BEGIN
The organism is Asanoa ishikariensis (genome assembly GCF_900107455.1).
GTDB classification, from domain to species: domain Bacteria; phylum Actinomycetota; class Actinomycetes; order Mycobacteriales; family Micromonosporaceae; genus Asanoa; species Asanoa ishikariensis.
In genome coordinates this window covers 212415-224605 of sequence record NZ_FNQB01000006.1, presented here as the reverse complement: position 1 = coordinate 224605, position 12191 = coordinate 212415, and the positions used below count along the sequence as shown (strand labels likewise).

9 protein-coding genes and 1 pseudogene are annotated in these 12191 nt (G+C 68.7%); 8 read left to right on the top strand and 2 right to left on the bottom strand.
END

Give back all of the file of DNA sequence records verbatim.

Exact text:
The organism is Asanoa ishikariensis (genome assembly GCF_900107455.1).
GTDB classification, from domain to species: domain Bacteria; phylum Actinomycetota; class Actinomycetes; order Mycobacteriales; family Micromonosporaceae; genus Asanoa; species Asanoa ishikariensis.
In genome coordinates this window covers 212415-224605 of sequence record NZ_FNQB01000006.1, presented here as the reverse complement: position 1 = coordinate 224605, position 12191 = coordinate 212415, and the positions used below count along the sequence as shown (strand labels likewise).

9 protein-coding genes and 1 pseudogene are annotated in these 12191 nt (G+C 68.7%); 8 read left to right on the top strand and 2 right to left on the bottom strand.